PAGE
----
When a child has been removed from their home for suspected abuse, neglect, or abandonment, there are many services in San Juan County that can keep them safe.
Some island programs work to establish the child in a safe alternative until parents can be determined by the superior court judge to be able to resume parenting responsibilities.
One such program, a division of the county’s superior court, is the Volunteer Guardian Ad Litem program. According to San Juan County Juvenile Court Administrator Linnea Anderson, this program handles approximately 20 cases of abuse, neglect, or abandonment annually.
Guardian ad litem means “Guardian for the case” in Latin, and the VGAL program’s purpose is to ensure that a child’s right to a safe, permanent home is acted on by the Court in a sensitive and expedient manner, according to the county website. Anderson explained that each child has a trained volunteer who stays with the child during the entire case proceeding making sure that the child has someone who represents the child and what the child wants and needs.
“Volunteer guardians ad litem offer important continuity to children and families involved in dependency, as they remain present and involved in the case even when social workers and foster parents may change,” San Juan County Superior Court Judge Kathryn Loring said. “Volunteer guardians ad litem also provide essential, objective information to the Court about what is transpiring in the families’ lives and what is in the children’s best interests.”
Lenor Bayuk, who established San Juan County’s VGAL program in 1991, retired at the end of 2020. Cheryl Kringles will be replacing Bayuk as VGAL program coordinator, according to Anderson.
“[Kringles] is incredibly kind and knowledgeable and has added to efficiency and support of the program,” Anderson said.
The VGAL program offers 32 hours of free training for new volunteers each year, according to Anderson, including a new training on March 8.
According to a training manual from the San Juan County Juvenile Court Services, VGAL training includes preparing advocates to ensure that the system acts responsibly toward the child; provides consistent follow-up on cases progress and complies with court orders; review case documents; conducts an independent assessment of the case from the perspective of a neutral third party; and develops recommendations for the court.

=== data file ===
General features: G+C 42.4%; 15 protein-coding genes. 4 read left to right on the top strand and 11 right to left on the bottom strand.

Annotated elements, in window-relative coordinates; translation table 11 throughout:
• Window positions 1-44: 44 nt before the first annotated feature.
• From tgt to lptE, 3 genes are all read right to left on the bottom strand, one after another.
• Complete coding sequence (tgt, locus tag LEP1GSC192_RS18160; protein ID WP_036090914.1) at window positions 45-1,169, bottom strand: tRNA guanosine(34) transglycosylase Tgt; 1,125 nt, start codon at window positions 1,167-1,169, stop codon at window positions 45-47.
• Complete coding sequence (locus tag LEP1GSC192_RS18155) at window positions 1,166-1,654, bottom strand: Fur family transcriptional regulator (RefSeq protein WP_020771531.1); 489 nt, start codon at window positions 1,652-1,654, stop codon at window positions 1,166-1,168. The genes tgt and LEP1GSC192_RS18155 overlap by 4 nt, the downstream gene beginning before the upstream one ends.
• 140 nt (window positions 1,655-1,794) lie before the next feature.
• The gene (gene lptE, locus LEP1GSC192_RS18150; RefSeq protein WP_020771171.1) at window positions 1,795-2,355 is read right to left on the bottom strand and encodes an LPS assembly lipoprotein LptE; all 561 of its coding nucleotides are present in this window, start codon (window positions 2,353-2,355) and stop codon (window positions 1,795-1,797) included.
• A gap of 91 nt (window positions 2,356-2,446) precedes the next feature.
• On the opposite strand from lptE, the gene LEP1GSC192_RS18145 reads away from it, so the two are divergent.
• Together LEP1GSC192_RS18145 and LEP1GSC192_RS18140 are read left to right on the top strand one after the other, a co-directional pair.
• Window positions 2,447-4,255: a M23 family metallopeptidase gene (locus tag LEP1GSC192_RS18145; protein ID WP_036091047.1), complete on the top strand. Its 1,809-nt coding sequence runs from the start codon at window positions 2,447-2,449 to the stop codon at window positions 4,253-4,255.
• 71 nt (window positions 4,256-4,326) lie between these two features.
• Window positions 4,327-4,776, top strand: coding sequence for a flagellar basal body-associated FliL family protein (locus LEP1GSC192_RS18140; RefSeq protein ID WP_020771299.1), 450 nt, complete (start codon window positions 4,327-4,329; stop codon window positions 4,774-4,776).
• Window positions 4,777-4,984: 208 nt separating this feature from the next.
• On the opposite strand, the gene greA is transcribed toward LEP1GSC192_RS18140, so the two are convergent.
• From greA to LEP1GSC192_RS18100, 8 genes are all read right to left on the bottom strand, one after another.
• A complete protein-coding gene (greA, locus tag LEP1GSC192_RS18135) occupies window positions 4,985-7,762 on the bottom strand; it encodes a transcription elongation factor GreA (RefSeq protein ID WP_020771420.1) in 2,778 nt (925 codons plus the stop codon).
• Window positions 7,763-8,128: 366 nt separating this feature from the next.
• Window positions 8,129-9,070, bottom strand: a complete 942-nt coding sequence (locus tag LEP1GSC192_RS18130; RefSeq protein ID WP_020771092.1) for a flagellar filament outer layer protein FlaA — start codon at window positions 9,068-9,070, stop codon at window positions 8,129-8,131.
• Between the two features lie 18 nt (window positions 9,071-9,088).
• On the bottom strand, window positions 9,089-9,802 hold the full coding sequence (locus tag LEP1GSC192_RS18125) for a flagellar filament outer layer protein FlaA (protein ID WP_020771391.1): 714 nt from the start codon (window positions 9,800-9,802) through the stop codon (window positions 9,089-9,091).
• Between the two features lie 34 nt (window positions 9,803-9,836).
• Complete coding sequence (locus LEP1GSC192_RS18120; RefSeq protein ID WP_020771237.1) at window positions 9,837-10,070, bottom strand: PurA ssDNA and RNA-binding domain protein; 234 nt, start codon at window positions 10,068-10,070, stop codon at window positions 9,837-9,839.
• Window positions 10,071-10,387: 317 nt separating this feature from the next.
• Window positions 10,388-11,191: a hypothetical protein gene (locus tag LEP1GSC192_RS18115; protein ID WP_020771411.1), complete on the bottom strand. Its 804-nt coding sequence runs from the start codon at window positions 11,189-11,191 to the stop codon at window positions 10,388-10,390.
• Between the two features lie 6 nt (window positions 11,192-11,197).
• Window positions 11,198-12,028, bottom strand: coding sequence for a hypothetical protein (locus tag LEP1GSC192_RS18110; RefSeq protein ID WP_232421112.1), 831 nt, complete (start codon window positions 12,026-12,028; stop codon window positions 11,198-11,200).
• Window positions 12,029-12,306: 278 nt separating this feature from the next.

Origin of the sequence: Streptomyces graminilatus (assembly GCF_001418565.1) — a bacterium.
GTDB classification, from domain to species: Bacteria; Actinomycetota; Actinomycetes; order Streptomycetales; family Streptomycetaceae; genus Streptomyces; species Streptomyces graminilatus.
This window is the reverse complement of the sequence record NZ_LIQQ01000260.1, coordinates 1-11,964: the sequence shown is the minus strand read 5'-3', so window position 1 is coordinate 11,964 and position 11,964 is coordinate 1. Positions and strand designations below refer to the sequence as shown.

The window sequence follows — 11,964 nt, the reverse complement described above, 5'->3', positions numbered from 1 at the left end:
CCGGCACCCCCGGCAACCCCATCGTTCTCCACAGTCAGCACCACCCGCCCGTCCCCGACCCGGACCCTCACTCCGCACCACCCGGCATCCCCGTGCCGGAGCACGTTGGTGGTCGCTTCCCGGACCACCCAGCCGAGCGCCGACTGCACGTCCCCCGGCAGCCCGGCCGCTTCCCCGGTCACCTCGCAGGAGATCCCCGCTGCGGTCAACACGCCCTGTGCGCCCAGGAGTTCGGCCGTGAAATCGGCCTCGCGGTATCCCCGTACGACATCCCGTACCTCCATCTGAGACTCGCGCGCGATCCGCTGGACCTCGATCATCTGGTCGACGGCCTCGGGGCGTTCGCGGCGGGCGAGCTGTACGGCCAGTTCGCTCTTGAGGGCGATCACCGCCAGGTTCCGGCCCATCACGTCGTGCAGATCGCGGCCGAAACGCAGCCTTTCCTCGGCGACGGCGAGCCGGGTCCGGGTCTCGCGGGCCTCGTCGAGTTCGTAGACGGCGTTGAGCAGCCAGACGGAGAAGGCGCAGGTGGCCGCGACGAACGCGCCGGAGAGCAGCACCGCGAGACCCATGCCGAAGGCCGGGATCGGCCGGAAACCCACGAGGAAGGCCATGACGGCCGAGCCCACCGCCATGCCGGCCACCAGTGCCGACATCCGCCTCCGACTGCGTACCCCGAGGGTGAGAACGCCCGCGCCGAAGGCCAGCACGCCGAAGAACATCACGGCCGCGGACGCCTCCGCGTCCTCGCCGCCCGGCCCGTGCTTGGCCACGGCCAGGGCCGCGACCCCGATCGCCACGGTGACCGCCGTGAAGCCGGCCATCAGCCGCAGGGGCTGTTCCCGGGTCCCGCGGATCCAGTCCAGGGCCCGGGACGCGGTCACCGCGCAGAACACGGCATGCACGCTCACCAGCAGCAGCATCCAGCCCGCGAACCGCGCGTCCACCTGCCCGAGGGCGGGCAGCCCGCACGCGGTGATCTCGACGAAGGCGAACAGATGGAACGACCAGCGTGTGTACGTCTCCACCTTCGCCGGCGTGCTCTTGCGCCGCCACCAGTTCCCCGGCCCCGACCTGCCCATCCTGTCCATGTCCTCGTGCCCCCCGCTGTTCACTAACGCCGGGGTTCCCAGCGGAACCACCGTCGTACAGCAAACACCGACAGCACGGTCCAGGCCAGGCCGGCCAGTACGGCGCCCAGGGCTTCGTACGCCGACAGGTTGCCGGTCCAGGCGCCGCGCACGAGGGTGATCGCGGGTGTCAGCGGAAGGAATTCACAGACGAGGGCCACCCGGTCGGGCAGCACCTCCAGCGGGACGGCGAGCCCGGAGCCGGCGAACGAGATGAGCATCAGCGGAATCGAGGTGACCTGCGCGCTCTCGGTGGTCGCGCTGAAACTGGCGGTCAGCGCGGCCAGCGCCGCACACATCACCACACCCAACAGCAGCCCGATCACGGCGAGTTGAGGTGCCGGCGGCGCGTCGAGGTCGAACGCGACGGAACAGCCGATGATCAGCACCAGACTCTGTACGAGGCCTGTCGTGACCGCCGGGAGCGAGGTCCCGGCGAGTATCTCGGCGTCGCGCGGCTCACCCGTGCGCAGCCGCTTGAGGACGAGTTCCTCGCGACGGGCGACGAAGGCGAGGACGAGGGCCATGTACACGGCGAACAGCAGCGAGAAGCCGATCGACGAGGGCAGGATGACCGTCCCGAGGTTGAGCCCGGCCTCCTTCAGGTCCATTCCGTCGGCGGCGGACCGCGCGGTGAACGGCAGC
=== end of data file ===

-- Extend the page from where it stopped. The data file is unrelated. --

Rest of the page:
In addition to the VGAL services, Anderson explained there is a parent ally who leads classes such as Shelter Care 101 and Dependency 101 with dependency families.
“These classes are intended to assist the parents with peer support and education for families,” Anderson said. “We know that people who engage with the parent ally support have better outcomes.”
With the blossoming challenges of COVID-19, Anderson explained filed reports of abuse, neglect, and abandonment have decreased considerably. While this may seem like good news, reports of child abuse are down close to 50 percent across Washington, King County Prosecuting Attorney’s Office Special Assault Unit Chairperson Ben Santos told KOMO News. Advocates are concerned with schools shut down, abuse is still happening, but victims aren’t getting the help they need.
COVID-19 has affected how the VGAL program operates, according to Anderson — volunteers are not going out in the field, for example.
“Everyone is struggling with the lack of connection and living in this virtual world,” Anderson said. “Volunteers are doing facetime and Zoom and it is very challenging. We are doing the best we can just like everyone else.”
Anderson noted her main message to the community is “If you see something, say something.”
“You may be able to help give critical information to help a child get the help they need,” Anderson said. “Parenting can be isolating under any conditions, and under these conditions, with schools shut down and COVID-19 restrictions, the conditions can be excruciating.”
According to Anderson, many families or children don’t know where to turn. She said she directs concerned parents to the Washington State Department of Children, Youth and Families website, https://www.dcyf.wa.gov/, which has tips on how to report abuse or neglect, safety tips for protecting your baby and abuse prevention tips.
“One of the great silver linings from the pandemic is with the advent of technology, courts are becoming more virtual,” Anderson said.
VGAL service to islands other than San Juan has been difficult previously due to the ferries, according to Anderson. Islanders can now volunteer for virtual programs, get training, or receive VGAL services.
To report suspected child abuse or neglect, call the Washington State Department of Social and Health Service’s Child Abuse and Neglect Hotline at 1-866-363-4276.
To volunteer for the VGAL program, call 360-370-7440.
“Volunteer Guardian ad Litem can be hard emotional work but be very rewarding knowing that I can have an impact,” VAGL volunteer Liz Covert said. “I do it for the kids and their families.”